There is the fact that Harry Styles will draw people to this movie to see his performance here. However, that’s the movie’s main problem. Styles’ casting as Jack leaves a bit to be desired. While the actor is incredibly good in one scene in the picture where he changes his mind about running away with Alice, most of Styles’s acting is incredibly basic and leaves some development to be desired in the emotions department. He either seems to be overacting or underacting at given times throughout the film but, luckily, Pugh is so good, she saves Styles from falling flat.
The real scene stealer here is Gemma Chan as Shelley who, in a secret scene that cannot be revealed here, makes a decision regarding the character of Frank. Chan is very strong playing a woman who has put her faith in Frank and begins to learn the flaws of his chosen method of life.
There are a number of plot twists in Don’t Worry Darling and they all play like gangbusters. A lot of the preliminary visionary stuff Alice goes through mentally (which include images of the one and only Dita Von Teese) is expertly photographed making the film automatically an attention grabber. Early on, the women take something resembling a shuttle bus to get around town but when Pugh’s character gets behind the wheel of a car at the end as a chase ensues, the whole audience will be cheering for Alice.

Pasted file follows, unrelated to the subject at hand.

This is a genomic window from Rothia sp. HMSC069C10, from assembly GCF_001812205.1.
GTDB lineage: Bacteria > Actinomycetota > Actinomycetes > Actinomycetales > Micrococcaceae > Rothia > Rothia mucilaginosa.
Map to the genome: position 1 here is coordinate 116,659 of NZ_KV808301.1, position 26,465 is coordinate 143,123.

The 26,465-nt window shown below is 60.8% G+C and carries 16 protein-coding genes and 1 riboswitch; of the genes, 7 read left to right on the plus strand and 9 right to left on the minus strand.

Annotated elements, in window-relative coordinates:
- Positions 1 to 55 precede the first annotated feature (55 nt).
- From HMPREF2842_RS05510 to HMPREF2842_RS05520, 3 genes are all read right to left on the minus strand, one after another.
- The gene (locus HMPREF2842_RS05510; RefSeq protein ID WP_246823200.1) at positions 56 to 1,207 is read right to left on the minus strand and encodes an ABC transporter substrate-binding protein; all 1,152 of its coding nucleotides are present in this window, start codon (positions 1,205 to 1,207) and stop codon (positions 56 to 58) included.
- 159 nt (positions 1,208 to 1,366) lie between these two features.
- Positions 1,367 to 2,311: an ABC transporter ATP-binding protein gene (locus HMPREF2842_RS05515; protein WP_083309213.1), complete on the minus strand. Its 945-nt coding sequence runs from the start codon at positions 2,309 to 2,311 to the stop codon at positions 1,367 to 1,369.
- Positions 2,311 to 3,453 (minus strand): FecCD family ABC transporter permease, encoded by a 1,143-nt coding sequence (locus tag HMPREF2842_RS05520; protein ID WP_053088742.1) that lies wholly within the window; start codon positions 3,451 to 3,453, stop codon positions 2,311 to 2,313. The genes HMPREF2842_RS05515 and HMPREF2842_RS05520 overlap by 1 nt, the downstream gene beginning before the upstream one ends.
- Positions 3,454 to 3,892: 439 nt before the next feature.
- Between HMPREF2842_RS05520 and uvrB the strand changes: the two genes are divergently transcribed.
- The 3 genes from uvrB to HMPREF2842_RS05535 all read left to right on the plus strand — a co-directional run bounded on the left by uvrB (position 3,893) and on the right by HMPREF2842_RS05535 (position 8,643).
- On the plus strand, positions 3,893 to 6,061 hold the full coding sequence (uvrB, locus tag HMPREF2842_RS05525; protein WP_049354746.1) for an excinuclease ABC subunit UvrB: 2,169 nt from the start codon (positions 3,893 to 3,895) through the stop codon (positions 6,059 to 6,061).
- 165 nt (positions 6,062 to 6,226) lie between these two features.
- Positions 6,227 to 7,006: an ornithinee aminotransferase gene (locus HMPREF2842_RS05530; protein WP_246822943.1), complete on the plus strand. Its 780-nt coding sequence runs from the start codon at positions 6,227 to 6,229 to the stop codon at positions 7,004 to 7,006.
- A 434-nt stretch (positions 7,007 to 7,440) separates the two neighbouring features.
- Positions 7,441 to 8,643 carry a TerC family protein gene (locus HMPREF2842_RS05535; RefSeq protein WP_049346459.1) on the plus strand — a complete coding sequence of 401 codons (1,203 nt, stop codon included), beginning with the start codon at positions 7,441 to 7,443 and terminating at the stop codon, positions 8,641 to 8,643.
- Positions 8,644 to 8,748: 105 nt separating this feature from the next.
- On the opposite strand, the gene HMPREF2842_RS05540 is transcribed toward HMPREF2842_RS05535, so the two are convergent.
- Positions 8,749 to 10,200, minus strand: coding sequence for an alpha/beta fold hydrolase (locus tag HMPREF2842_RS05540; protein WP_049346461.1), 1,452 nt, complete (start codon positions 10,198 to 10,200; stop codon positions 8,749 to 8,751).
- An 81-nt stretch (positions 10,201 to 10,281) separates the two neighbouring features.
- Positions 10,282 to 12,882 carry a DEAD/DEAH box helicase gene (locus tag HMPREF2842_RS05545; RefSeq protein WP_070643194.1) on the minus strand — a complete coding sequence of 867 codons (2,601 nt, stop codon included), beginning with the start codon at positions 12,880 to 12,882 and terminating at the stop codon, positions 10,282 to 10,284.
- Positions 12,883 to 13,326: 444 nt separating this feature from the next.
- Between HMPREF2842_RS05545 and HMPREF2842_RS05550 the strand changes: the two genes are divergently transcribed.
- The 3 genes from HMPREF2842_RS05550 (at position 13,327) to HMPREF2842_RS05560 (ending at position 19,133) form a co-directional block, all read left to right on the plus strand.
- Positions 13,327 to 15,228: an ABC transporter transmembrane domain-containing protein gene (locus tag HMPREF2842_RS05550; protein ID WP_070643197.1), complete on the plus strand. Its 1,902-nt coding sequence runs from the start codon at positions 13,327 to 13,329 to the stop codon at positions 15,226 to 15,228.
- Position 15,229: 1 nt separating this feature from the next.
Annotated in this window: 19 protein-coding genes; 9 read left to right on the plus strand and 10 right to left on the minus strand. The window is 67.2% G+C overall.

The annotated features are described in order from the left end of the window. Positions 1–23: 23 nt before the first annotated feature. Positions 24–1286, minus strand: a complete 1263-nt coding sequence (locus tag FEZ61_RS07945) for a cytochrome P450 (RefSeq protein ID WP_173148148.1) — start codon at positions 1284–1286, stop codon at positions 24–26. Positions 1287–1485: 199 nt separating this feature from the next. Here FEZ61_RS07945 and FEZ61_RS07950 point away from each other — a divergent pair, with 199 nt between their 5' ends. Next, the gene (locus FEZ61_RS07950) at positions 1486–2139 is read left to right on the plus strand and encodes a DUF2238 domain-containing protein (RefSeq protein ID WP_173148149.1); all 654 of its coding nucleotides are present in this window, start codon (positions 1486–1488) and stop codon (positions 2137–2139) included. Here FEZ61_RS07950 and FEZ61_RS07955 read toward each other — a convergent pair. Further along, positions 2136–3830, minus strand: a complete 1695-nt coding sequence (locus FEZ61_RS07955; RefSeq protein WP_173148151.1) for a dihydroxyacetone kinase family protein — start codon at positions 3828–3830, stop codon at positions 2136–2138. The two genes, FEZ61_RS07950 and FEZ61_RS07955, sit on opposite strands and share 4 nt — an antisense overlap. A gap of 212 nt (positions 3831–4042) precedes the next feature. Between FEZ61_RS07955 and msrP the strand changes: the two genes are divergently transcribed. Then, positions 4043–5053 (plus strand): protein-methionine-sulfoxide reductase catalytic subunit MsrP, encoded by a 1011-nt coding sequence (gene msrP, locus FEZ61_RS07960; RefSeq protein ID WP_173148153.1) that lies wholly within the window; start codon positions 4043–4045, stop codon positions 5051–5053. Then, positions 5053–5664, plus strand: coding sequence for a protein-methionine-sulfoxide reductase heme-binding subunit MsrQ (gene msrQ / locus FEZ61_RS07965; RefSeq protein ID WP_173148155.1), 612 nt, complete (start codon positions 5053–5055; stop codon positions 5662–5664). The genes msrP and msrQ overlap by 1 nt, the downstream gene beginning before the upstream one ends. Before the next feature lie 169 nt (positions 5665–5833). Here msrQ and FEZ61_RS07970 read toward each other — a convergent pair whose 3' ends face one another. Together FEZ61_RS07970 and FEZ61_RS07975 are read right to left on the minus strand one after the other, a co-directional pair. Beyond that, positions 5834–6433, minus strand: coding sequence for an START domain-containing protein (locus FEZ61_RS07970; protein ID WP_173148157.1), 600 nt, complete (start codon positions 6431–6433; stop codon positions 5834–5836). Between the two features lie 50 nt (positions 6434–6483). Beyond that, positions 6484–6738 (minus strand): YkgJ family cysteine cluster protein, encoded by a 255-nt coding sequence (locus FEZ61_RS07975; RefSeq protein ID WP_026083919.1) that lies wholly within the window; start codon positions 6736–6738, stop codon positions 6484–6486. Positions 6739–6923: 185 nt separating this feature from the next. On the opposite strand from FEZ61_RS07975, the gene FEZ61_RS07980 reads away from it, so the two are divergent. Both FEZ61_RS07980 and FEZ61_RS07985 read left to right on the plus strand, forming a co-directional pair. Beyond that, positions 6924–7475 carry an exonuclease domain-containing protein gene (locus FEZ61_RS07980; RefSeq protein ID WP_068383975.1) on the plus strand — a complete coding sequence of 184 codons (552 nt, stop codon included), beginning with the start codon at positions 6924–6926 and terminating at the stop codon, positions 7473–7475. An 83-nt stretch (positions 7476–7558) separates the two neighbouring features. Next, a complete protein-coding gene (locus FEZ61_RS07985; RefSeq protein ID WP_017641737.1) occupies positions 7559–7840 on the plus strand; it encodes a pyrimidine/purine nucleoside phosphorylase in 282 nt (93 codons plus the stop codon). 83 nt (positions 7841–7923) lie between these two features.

Pugh is a one-of-a-kind actress, and she makes this part one of the most fascinating ones she’s ever done. Her character is smart, but she makes choices that jeopardize her life all in trying to discover why her life is unfolding the way that it is. There are scenes of Pugh in a different time in her life working 30-hour shifts and becoming exhausted which makes an excellent juxtaposition to the Alice who stays at home and cleans while Jack goes out to conquer the world.
Don’t Worry Darling is the type of movie you just go with if you want to enjoy it. Let it take you on the ride it presents. This film builds tension slowly but steadily as the events eventually become so over-the-top that there is no way out for some key characters as the events send the characters on a downward spiral in which there is no turning back.
Florence Pugh is excellent because she keeps the character that she is playing grounded in reality and thus makes Alice deeply plausible and relatable. Another actress could have faltered here given the complexities of the plot. Pine and Wilde, in smaller roles, more than hold their own beside the always fabulous Pugh.
If you choose to see Don’t Worry Darling, you’ll get to see one of the most thought-provoking films of the year. Picture Vanilla Sky meets The Truman Show. Those movies have stood the test of time and this new film will too, This new picture also features a soundtrack of old songs that fit the film to a tee. Life may be a dream for some of the characters in the movie, but this film is all about Alice’s nightmare come to life. You’ll be rooting for her all the way through. Don’t miss it.